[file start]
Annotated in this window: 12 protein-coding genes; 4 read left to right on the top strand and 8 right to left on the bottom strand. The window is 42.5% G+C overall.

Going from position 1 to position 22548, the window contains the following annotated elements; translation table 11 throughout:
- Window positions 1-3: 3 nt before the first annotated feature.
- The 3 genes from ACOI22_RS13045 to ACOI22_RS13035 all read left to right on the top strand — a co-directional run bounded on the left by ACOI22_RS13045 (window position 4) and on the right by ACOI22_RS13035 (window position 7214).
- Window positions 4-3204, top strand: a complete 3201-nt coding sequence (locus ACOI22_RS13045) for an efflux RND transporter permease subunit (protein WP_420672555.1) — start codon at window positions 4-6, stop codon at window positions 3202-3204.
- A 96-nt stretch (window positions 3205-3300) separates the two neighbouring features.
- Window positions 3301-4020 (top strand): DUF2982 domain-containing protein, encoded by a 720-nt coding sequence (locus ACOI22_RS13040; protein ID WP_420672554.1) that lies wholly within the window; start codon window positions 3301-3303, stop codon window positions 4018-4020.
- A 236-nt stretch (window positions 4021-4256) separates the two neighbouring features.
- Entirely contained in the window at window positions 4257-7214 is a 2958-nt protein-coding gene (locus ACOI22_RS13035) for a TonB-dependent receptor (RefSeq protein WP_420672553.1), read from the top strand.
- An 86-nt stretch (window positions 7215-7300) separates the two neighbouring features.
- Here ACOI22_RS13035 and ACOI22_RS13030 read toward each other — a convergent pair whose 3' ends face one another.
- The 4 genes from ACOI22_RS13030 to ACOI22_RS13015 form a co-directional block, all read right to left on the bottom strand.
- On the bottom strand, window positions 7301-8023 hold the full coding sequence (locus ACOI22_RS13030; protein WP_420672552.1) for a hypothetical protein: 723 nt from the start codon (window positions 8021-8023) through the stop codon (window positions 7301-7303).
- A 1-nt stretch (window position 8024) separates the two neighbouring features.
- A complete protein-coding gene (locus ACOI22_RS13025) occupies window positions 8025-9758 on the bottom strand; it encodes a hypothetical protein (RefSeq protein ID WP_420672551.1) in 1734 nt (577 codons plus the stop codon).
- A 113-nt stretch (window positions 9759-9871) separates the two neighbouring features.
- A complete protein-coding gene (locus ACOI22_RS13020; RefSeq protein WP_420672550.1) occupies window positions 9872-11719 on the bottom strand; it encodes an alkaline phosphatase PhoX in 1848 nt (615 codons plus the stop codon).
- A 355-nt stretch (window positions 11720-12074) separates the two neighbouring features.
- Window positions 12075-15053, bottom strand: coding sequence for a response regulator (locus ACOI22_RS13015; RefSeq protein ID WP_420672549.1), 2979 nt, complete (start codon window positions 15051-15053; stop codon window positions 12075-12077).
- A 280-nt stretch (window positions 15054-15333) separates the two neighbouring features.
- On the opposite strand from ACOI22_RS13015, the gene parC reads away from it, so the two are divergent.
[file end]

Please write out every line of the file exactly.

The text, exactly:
Annotated in this window: 12 protein-coding genes; 4 read left to right on the top strand and 8 right to left on the bottom strand. The window is 42.5% G+C overall.

Going from position 1 to position 22548, the window contains the following annotated elements; translation table 11 throughout:
- Window positions 1-3: 3 nt before the first annotated feature.
- The 3 genes from ACOI22_RS13045 to ACOI22_RS13035 all read left to right on the top strand — a co-directional run bounded on the left by ACOI22_RS13045 (window position 4) and on the right by ACOI22_RS13035 (window position 7214).
- Window positions 4-3204, top strand: a complete 3201-nt coding sequence (locus ACOI22_RS13045) for an efflux RND transporter permease subunit (protein WP_420672555.1) — start codon at window positions 4-6, stop codon at window positions 3202-3204.
- A 96-nt stretch (window positions 3205-3300) separates the two neighbouring features.
- Window positions 3301-4020 (top strand): DUF2982 domain-containing protein, encoded by a 720-nt coding sequence (locus ACOI22_RS13040; protein ID WP_420672554.1) that lies wholly within the window; start codon window positions 3301-3303, stop codon window positions 4018-4020.
- A 236-nt stretch (window positions 4021-4256) separates the two neighbouring features.
- Entirely contained in the window at window positions 4257-7214 is a 2958-nt protein-coding gene (locus ACOI22_RS13035) for a TonB-dependent receptor (RefSeq protein WP_420672553.1), read from the top strand.
- An 86-nt stretch (window positions 7215-7300) separates the two neighbouring features.
- Here ACOI22_RS13035 and ACOI22_RS13030 read toward each other — a convergent pair whose 3' ends face one another.
- The 4 genes from ACOI22_RS13030 to ACOI22_RS13015 form a co-directional block, all read right to left on the bottom strand.
- On the bottom strand, window positions 7301-8023 hold the full coding sequence (locus ACOI22_RS13030; protein WP_420672552.1) for a hypothetical protein: 723 nt from the start codon (window positions 8021-8023) through the stop codon (window positions 7301-7303).
- A 1-nt stretch (window position 8024) separates the two neighbouring features.
- A complete protein-coding gene (locus ACOI22_RS13025) occupies window positions 8025-9758 on the bottom strand; it encodes a hypothetical protein (RefSeq protein ID WP_420672551.1) in 1734 nt (577 codons plus the stop codon).
- A 113-nt stretch (window positions 9759-9871) separates the two neighbouring features.
- A complete protein-coding gene (locus ACOI22_RS13020; RefSeq protein WP_420672550.1) occupies window positions 9872-11719 on the bottom strand; it encodes an alkaline phosphatase PhoX in 1848 nt (615 codons plus the stop codon).
- A 355-nt stretch (window positions 11720-12074) separates the two neighbouring features.
- Window positions 12075-15053, bottom strand: coding sequence for a response regulator (locus ACOI22_RS13015; RefSeq protein ID WP_420672549.1), 2979 nt, complete (start codon window positions 15051-15053; stop codon window positions 12075-12077).
- A 280-nt stretch (window positions 15054-15333) separates the two neighbouring features.
- On the opposite strand from ACOI22_RS13015, the gene parC reads away from it, so the two are divergent.